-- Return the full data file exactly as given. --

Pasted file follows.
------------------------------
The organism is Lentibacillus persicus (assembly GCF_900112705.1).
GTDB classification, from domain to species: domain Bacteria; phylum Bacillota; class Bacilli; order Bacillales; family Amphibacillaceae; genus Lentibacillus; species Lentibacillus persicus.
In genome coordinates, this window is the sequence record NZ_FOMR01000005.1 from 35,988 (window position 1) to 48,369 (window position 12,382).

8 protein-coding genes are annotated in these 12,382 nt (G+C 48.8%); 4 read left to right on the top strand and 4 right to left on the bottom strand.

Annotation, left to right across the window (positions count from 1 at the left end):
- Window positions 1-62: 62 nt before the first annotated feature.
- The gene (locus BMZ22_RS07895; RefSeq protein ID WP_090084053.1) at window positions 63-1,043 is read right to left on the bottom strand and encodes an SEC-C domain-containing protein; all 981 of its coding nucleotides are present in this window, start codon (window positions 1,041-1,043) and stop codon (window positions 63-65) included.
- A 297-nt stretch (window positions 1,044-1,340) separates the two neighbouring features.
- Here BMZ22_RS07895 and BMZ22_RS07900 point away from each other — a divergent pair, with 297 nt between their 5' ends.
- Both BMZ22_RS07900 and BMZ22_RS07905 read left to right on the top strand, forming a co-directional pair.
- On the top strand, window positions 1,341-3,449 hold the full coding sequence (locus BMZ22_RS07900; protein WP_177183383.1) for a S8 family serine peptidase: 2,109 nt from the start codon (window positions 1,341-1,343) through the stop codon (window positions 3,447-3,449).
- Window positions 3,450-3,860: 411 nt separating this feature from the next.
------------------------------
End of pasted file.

The organism is Lentibacillus persicus (assembly GCF_900112705.1).
GTDB classification, from domain to species: domain Bacteria; phylum Bacillota; class Bacilli; order Bacillales; family Amphibacillaceae; genus Lentibacillus; species Lentibacillus persicus.
In genome coordinates, this window is the sequence record NZ_FOMR01000005.1 from 35,988 (window position 1) to 48,369 (window position 12,382).

8 protein-coding genes are annotated in these 12,382 nt (G+C 48.8%); 4 read left to right on the top strand and 4 right to left on the bottom strand.

Annotation, left to right across the window (positions count from 1 at the left end):
- Window positions 1-62: 62 nt before the first annotated feature.
- The gene (locus BMZ22_RS07895; RefSeq protein ID WP_090084053.1) at window positions 63-1,043 is read right to left on the bottom strand and encodes an SEC-C domain-containing protein; all 981 of its coding nucleotides are present in this window, start codon (window positions 1,041-1,043) and stop codon (window positions 63-65) included.
- A 297-nt stretch (window positions 1,044-1,340) separates the two neighbouring features.
- Here BMZ22_RS07895 and BMZ22_RS07900 point away from each other — a divergent pair, with 297 nt between their 5' ends.
- Both BMZ22_RS07900 and BMZ22_RS07905 read left to right on the top strand, forming a co-directional pair.
- On the top strand, window positions 1,341-3,449 hold the full coding sequence (locus BMZ22_RS07900; protein WP_177183383.1) for a S8 family serine peptidase: 2,109 nt from the start codon (window positions 1,341-1,343) through the stop codon (window positions 3,447-3,449).
- Window positions 3,450-3,860: 411 nt separating this feature from the next.